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Archive for the ‘food’ Category

In the following video, from the Vayehi Or Workshop, Nigel Savage, founder of Hazon, discusses Hazon, Jews, food and Climate Change. Nigel and Hazon have been working with JCI on the Seven Year Plan for the Jewish People on Climate Change and Sustainability, and in this piece, Nigel offers some hopeful and practical tips towards how the Seven Year Plan can be most effective. Enjoy! (And feel welcome, as always, to leave your comments and feedback).

[blip.tv ?posts_id=2032481&dest=-1]

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By Yannai Kranzler

First Lady, Michele Obama, Digging out the Obama's New Veggie Garden, Together with Fifth Graders from the Bancroft Elementary School

I’m pretty sure there’s still no planned war against the species of Corn. But it turns out that the Obama family actually is turning the White House Lawn, or at least a chunk of it, into an organic garden, contrary to an article I published before the weekend. Spearheaded by First Lady Michele, the garden involves replacing 1000 square feet of grass with 55 species of veggies, herbs and berries.

To quote the NY Times article that printed the story last week:

While the organic garden will provide food for the first family’s meals and formal dinners, its most important role, Mrs. Obama said, will be to educate children about healthful, locally grown fruit and vegetables at a time when obesity and diabetes have become a national concern.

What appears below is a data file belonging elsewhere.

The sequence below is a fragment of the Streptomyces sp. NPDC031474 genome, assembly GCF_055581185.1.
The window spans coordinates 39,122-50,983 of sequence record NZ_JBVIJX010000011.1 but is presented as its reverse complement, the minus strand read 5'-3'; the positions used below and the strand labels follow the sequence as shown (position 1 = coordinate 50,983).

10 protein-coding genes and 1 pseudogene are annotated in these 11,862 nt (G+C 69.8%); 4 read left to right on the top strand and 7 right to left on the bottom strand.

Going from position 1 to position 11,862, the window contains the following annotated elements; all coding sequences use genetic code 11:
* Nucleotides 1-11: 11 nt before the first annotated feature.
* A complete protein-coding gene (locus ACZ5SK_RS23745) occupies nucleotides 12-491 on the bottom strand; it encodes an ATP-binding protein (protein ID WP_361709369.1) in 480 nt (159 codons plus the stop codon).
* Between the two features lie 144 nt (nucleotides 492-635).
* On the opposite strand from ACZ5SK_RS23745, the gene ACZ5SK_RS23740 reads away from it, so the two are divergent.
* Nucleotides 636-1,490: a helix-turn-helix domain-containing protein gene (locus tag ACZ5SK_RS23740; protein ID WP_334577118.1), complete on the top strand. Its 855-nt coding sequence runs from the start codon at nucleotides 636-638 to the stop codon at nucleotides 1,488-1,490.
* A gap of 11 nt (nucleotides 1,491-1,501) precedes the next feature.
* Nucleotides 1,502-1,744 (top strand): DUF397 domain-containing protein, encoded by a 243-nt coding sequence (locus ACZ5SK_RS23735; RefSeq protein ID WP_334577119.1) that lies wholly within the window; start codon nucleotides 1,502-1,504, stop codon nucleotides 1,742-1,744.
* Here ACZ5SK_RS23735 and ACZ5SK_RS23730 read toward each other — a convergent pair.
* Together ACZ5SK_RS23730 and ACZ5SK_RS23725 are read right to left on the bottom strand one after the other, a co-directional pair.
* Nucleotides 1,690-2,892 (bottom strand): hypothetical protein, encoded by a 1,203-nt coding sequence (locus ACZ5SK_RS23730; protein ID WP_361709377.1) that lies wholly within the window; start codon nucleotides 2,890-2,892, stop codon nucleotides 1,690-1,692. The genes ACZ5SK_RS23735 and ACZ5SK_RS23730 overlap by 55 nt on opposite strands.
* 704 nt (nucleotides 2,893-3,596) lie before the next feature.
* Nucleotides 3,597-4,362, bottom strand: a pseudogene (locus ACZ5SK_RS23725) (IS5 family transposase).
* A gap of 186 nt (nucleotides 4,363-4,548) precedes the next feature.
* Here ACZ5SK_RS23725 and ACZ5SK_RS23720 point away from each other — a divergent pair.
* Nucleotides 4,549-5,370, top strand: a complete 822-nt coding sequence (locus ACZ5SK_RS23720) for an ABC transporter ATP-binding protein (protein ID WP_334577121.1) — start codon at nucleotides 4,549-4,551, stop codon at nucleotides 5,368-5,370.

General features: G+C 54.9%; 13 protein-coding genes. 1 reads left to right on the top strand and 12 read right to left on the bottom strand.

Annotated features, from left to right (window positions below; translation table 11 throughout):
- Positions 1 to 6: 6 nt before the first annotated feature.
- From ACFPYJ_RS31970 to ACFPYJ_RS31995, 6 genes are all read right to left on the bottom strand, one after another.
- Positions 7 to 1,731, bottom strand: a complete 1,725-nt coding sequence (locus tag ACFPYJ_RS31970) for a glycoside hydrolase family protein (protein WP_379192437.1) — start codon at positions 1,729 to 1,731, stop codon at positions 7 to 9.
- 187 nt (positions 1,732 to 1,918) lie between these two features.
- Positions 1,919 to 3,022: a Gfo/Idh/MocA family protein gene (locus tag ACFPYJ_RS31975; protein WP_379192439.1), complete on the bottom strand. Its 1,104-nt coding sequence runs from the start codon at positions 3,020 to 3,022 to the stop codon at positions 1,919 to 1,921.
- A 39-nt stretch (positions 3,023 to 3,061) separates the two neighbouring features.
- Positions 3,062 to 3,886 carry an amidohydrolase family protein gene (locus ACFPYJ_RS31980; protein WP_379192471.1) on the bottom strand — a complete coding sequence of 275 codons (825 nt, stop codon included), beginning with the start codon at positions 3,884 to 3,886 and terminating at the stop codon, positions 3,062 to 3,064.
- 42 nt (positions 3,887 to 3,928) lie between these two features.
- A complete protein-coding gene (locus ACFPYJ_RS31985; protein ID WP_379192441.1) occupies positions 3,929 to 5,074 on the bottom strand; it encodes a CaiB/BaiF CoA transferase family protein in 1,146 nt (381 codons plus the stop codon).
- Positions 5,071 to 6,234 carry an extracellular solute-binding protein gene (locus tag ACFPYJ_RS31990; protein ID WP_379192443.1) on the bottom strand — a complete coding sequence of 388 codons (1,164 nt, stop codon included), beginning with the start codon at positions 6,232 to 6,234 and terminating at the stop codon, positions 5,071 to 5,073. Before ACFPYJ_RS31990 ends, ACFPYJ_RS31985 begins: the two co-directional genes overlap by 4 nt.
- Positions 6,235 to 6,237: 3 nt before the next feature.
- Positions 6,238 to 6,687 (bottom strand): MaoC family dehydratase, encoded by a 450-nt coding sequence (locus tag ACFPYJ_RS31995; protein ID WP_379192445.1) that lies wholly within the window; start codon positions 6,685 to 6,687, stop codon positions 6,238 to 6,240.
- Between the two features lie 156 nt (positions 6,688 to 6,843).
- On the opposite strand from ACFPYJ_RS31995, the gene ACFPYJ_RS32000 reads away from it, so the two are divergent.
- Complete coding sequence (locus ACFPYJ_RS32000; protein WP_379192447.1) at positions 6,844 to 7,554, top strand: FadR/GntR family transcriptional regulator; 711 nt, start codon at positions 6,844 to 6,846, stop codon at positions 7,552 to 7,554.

“My hope,” the first lady said in an interview in her East Wing office, “is that through children, they will begin to educate their families and that will, in turn, begin to educate our communities.”

Brought in as special advisors to the project were twenty three fifth graders from Bancroft Elementary School in Washington. Their school has mantained its own garden since 2001, and they will now till and tend at the White House.

If only I could be wrong like this all the time! What can I say- I guessed a giant kitchen garden at the Executive Mansion too good to be true.

Obviously, the global significance of the new garden is mostly symbolic. But symbolism is a powerful tool for change, and the Obamas’ new garden is a powerful symbol that hopefully will inspire change. Michael Pollan cites Eleanor Roosevelt’s famous Victory Garden as an example, when the first lady planted veggies on the White House Lawn during World War II, spawning a home gardening movement throughout the country that ended up supplying 40% of American-grown produce during the war.

At a time when the food industry accounts for more greenhouse gas emissions than anything else we do, a White House full of homegrown, local food can prove very meaningful indeed.

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By Yannai Kranzler

The American Army has yet to declare war on the species of Corn, despite Michael Pollan’s warnings that it is plotting to take over the world. But despite failing to convince the military to attack a vegetable, there is little doubt that Pollan has had a remarkable influence on the way people think about food.

Michael Pollan

Michael Pollan

In Pollan’s newest book, In Defense of Food, he suggests, among other things, reclaiming time-tested traditional menus of the past. Much of modern man’s eating disorder, says Pollan, stems from ditching mom for food science, cultural wisdom for the back of a cereal box, in order to determine the day’s menu.